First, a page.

I am thankful for and proud of the wonderful response to the Christchurch attacks that were made by many in politics and the media, who were open and understanding to the Muslim community in New Zealand, my fellow travellers in faith, and just as we should be aware of the underbelly of ethnic intolerance in this country, we need to be equally aware of the prejudice of religious intolerance often used as a handy tool in debates. It is insulting for some in this Chamber to suggest that the sole motive to retrograde policies such as euthanasia are religious ones, which is akin to saying that people of faith do not have intellect and shouldn’t also take their place here and contribute to society. We live in a day when we have put our own interests ahead of our children, and this modern society will continue to do so to its own detriment.
Men are particularly to blame. Women are often left abandoned, uncertain, and pressured to get rid of unexpected children or to raise them on their own. I salute in absolute praise all single mothers. I can honestly say that if either my wife or I had had to raise our daughters alone, we would have struggled severely as well. Despite the due importance we all attach to this task in our hands—that of governing this country—parenting is the most important job we really have. As mothers and fathers and, collectively, as a Parliament and as a nation, we need to support our parents, we need to support our families, and we need to support our children, but I highlight that the men of this country need to do more. We as men need to stand strong in our relationships. We must be reliable providers and protectors. We must show tamariki the way to respect and honour women.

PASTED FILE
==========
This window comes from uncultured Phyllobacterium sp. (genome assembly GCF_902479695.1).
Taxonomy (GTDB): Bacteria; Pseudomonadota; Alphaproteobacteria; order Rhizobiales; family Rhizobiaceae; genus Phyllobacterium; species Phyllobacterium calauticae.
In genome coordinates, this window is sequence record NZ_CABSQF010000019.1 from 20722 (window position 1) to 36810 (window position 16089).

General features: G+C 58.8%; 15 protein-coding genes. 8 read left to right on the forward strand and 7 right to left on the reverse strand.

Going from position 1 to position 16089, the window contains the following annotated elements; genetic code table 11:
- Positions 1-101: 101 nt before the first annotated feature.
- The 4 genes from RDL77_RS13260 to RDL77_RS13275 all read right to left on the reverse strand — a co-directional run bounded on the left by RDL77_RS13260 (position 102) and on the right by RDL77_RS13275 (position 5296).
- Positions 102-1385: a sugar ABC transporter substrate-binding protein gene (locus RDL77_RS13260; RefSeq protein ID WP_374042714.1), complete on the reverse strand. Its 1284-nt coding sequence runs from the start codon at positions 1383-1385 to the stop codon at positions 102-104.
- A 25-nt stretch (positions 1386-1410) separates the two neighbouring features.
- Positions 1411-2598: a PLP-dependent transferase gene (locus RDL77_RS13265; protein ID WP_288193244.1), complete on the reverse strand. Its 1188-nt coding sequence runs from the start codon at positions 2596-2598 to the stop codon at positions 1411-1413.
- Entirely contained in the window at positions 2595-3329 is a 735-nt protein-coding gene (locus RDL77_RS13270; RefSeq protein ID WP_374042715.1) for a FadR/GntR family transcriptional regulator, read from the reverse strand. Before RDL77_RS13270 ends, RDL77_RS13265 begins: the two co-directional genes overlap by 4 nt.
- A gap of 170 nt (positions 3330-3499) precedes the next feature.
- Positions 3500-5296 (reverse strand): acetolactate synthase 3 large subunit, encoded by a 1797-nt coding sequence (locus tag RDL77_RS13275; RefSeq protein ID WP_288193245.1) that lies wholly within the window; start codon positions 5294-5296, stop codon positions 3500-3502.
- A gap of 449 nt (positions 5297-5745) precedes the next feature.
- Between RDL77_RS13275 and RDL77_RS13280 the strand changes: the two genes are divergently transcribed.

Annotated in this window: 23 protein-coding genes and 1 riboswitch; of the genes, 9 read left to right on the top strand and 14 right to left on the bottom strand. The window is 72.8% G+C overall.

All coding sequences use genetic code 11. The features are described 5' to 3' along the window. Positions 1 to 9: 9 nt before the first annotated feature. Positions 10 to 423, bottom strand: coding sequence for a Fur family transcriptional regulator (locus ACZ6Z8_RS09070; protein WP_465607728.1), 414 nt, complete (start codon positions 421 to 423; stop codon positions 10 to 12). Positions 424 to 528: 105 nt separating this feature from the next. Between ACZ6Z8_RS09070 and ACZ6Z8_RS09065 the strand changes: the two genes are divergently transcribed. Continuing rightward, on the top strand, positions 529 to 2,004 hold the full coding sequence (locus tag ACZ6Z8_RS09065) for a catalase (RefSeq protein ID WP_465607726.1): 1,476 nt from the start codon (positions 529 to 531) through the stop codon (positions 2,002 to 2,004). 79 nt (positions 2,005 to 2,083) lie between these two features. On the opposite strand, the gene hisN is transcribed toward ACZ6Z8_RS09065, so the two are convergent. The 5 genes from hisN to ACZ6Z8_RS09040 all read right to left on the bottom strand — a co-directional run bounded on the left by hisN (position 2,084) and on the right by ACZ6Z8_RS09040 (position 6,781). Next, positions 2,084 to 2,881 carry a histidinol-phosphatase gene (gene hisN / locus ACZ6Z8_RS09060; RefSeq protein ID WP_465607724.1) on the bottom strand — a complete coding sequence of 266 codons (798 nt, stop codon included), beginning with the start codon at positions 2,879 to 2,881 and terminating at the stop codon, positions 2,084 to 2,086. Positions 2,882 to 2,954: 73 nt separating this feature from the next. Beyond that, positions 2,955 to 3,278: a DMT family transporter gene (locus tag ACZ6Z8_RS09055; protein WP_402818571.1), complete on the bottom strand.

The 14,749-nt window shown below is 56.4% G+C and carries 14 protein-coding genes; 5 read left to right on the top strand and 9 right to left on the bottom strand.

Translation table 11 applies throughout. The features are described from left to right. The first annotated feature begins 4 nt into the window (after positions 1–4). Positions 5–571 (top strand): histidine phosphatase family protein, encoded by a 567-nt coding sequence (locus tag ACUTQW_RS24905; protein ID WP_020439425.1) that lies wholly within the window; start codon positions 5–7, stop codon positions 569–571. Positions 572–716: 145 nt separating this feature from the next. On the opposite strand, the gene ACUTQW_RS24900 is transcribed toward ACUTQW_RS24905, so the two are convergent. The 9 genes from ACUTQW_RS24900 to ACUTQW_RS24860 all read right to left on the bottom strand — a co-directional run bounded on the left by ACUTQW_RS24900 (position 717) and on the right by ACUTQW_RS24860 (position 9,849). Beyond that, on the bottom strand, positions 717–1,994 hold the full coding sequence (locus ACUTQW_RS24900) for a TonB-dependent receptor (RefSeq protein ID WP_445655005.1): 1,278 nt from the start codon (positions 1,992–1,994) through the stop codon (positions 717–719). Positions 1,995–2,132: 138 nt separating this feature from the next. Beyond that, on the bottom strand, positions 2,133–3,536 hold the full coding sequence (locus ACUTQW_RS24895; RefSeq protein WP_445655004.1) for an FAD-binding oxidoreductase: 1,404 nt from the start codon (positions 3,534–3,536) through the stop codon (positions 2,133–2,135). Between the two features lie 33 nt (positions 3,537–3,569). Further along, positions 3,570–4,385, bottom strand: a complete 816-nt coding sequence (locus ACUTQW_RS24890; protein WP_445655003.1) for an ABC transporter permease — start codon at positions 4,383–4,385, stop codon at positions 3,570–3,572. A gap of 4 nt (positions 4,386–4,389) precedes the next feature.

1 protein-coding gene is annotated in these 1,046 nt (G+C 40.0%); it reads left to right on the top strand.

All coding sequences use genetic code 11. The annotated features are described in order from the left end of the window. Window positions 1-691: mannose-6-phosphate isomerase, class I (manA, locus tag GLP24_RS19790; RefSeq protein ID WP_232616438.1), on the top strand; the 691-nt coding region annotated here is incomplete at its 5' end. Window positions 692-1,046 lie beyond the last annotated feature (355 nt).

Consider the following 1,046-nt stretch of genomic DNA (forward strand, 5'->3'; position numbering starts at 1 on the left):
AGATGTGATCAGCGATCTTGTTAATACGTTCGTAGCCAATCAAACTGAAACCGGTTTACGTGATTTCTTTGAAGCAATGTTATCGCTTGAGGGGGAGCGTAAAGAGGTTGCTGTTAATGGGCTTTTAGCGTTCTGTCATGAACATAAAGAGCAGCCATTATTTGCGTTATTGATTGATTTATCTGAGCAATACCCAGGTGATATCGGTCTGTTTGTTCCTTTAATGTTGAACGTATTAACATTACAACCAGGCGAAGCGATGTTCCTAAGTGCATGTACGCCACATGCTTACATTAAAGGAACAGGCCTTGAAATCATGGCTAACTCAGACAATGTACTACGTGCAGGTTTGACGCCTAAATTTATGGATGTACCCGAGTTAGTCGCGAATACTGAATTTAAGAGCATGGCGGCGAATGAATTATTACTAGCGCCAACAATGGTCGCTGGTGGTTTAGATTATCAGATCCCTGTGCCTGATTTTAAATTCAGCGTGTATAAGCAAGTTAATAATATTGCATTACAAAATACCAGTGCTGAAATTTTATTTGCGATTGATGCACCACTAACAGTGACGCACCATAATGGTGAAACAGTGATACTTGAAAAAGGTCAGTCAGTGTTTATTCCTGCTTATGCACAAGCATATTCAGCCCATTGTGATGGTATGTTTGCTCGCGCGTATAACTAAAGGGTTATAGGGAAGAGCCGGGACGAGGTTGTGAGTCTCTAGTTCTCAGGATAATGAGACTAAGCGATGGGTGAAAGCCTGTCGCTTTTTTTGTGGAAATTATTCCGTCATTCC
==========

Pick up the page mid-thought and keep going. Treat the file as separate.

Whatever laws we might pass in this Chamber, the pro-life voice must no longer be despised and discounted as offensive. Preachers of tolerance and inclusion must no longer seek to silence and condemn those with opinions that make them uncomfortable but are nevertheless opinions based on another person’s own beliefs and values systems. While we need to stay vigilant and investigate people who post offensive material online, we need to be equally concerned about any move in this House to restrict freedom of speech, a move which has all too often been used by those in power to silence those with differing opinions or ideas. This doctrine, peddled by those who pretend to be progressive, asserts that the mere expression of ideas itself is a limitation on the rights of others. This is preposterous. We must always run the risk of being offended in the effort to afford each citizen their freedom of expression, their freedom to be wrong, and, yes, unfortunately, even nasty. We must let the punishment of those with hateful messages be their own undoing.